Put another way, the questions I found while researching gave descriptive reasons why you cannot compare RMSE directly with initial model output, but if I understand if I just use the model to predict on test data, I can have a somewhat definitive answer to which model to select?

Is this a logical approach? A standard or typical approach? A good approach?

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  • $\begingroup$ If down voting can you let me know how to improve the question. Thanks $\endgroup$ – Doug Fir Apr 8 '17 at 10:21
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    $\begingroup$ I think there is a random down-voter at large. Sadly I cannot answer this question though but it seems useful so I up-voted it. Hope an expert passes by. $\endgroup$ – mdewey Apr 8 '17 at 12:56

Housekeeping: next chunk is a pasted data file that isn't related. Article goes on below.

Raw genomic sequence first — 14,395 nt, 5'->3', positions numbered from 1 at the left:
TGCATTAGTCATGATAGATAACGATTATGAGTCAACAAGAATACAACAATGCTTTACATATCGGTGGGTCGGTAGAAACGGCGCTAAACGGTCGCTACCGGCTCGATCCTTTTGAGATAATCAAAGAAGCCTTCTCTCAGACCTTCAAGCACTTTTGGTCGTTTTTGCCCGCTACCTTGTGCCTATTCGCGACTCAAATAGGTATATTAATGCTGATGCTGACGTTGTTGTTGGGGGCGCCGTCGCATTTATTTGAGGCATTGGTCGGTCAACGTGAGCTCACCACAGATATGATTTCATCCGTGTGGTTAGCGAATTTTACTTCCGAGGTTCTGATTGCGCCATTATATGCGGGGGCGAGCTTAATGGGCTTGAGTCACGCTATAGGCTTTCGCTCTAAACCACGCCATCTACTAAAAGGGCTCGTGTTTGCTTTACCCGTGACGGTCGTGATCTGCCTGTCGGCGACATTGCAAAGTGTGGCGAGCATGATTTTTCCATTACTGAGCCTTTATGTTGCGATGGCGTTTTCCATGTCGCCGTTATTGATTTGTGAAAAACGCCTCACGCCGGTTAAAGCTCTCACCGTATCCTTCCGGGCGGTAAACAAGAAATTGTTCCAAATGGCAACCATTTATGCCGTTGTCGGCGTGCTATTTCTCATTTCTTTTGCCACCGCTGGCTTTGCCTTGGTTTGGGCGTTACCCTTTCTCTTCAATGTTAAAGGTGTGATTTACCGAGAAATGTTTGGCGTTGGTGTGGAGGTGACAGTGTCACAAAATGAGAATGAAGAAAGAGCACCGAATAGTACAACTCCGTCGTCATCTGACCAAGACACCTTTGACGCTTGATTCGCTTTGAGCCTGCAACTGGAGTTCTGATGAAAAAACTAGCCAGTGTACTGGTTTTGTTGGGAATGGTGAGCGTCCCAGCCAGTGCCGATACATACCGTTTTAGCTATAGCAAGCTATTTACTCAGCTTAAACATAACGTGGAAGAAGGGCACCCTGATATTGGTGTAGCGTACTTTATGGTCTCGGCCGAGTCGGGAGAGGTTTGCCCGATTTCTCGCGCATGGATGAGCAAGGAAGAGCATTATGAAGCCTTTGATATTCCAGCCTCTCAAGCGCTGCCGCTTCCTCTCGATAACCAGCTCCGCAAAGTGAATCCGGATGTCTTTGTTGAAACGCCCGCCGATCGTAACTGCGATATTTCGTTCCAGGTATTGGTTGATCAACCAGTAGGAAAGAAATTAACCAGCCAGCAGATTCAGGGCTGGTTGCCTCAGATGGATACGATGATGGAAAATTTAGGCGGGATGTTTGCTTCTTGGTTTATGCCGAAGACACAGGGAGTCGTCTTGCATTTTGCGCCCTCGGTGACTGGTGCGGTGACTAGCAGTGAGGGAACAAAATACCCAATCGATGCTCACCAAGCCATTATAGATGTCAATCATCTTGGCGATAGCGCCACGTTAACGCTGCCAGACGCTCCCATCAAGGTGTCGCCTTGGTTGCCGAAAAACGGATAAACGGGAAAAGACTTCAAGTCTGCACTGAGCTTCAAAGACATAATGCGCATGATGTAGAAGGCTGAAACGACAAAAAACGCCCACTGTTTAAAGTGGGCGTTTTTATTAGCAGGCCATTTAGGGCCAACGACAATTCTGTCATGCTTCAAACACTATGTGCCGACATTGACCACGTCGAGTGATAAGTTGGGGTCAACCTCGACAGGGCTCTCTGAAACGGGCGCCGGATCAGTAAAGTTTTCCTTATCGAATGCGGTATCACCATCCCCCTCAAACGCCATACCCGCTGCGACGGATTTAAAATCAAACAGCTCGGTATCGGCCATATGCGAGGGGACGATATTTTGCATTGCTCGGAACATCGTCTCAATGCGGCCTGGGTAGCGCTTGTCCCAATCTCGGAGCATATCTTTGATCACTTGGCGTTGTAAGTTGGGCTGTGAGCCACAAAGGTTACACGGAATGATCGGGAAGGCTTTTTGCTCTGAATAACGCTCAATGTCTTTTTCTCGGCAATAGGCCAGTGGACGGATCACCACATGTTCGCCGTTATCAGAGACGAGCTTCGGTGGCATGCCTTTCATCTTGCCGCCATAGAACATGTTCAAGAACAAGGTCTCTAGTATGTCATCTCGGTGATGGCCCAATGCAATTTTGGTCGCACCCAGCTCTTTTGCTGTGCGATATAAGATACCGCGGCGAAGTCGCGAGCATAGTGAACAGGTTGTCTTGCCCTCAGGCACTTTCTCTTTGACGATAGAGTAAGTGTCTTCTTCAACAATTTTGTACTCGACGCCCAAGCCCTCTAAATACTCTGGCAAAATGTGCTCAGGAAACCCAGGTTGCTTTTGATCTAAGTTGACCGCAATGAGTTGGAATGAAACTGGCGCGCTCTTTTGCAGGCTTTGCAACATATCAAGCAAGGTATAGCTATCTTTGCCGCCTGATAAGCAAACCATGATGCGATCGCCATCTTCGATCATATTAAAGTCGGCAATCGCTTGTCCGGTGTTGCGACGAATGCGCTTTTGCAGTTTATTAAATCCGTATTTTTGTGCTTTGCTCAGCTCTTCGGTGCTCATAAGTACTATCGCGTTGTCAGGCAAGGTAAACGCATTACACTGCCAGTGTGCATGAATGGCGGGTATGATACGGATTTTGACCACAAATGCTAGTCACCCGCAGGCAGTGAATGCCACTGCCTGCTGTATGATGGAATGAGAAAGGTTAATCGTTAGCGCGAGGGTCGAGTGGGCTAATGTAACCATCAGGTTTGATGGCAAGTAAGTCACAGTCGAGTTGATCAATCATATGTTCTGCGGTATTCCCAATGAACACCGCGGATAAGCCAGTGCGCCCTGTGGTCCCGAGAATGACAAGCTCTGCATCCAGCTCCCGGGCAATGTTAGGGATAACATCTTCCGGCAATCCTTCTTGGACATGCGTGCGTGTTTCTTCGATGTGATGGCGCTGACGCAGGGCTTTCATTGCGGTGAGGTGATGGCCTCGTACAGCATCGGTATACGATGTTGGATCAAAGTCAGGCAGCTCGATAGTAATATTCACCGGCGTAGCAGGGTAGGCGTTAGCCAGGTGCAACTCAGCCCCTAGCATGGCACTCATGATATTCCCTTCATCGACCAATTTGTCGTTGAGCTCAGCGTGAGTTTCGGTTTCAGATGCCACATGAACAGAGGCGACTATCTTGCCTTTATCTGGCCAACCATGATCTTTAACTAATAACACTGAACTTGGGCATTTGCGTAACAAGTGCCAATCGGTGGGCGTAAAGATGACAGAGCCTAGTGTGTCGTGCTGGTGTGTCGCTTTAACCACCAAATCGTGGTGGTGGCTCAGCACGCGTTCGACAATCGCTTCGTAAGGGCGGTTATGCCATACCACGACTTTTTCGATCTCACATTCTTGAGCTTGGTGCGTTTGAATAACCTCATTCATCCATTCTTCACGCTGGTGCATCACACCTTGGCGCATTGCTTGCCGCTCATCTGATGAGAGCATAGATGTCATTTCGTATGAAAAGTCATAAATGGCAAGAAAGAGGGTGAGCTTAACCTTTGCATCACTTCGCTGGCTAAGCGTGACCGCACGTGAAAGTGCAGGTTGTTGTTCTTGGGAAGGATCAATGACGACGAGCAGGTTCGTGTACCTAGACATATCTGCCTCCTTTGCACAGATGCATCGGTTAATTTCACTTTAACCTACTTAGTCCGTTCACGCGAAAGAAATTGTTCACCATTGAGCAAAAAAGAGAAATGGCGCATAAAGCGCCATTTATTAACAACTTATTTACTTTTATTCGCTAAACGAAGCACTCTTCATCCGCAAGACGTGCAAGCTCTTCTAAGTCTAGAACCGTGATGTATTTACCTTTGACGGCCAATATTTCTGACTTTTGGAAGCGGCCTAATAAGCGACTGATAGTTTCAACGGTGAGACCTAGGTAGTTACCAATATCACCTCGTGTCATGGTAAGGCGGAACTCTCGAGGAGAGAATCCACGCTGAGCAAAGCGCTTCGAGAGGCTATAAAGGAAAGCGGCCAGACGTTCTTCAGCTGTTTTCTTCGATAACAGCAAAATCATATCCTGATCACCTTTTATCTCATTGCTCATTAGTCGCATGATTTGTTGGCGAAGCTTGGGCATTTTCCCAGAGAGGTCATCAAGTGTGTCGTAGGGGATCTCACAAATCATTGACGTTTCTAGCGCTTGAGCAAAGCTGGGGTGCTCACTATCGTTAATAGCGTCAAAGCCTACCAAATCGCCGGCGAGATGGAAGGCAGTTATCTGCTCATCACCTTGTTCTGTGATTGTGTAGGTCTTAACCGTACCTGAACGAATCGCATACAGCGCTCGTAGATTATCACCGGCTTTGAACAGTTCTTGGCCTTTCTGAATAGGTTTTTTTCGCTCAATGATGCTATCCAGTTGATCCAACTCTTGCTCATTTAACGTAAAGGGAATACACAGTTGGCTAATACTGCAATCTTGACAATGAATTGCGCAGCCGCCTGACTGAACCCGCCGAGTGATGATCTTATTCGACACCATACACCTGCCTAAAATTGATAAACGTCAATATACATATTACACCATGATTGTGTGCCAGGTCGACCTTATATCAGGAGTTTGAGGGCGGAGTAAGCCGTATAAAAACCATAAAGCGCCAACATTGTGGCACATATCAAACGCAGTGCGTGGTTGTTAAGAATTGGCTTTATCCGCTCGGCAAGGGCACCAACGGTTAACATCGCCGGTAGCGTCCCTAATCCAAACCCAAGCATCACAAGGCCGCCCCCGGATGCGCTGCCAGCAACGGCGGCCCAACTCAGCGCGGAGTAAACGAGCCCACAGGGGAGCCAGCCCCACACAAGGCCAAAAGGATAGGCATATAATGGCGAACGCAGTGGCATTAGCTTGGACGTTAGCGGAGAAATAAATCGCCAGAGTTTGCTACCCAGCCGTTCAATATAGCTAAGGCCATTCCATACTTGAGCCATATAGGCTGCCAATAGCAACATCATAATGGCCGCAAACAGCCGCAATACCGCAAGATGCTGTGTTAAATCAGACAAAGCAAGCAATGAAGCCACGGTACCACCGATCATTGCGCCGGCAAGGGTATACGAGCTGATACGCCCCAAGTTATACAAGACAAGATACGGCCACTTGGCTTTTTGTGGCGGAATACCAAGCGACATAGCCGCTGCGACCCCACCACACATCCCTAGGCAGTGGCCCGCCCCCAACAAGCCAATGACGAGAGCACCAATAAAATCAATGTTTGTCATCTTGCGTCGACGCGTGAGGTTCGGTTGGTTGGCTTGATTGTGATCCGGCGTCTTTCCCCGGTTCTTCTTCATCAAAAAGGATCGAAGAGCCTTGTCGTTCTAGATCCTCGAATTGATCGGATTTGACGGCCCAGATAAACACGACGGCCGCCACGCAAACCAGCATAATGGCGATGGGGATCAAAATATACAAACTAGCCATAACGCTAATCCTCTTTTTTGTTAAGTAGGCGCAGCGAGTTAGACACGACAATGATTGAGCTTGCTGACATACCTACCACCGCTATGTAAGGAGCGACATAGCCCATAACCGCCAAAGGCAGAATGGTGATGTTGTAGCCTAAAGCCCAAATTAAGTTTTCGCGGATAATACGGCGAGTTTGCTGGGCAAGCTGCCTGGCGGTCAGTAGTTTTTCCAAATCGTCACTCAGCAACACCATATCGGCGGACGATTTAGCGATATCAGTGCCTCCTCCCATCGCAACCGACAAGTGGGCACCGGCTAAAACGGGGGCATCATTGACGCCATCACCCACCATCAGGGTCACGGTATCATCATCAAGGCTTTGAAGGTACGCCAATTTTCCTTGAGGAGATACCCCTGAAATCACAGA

• $\begingroup$ I noticed that too, @mdewey. I've upvoted this question out of counter-spite. $\endgroup$ – The Laconic Apr 9 '17 at 1:37
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    $\begingroup$ I don't see the relevance of cross-validation here in particular. The idea is that you have to compare apples to apples, whatever your metric. This is conceptually distinct from the process of comparing the performance of two models on test data. Edit: I take that back. I can see that performance on test data is important here, since one model could be directly optimizing the performance measure in-sample, while the other wouldn't. But it does still have to be apples-to-apples. $\endgroup$ – The Laconic Apr 9 '17 at 1:41
  • $\begingroup$ @TheLaconic thanks for contributing to the discussion. You don't see the relevance of cross-validation here. OK. But I was not sure. That's why I asked a question on this q&a site... out of lack of understanding! $\endgroup$ – Doug Fir Apr 9 '17 at 1:45
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Yes, what you describe is a logical approach.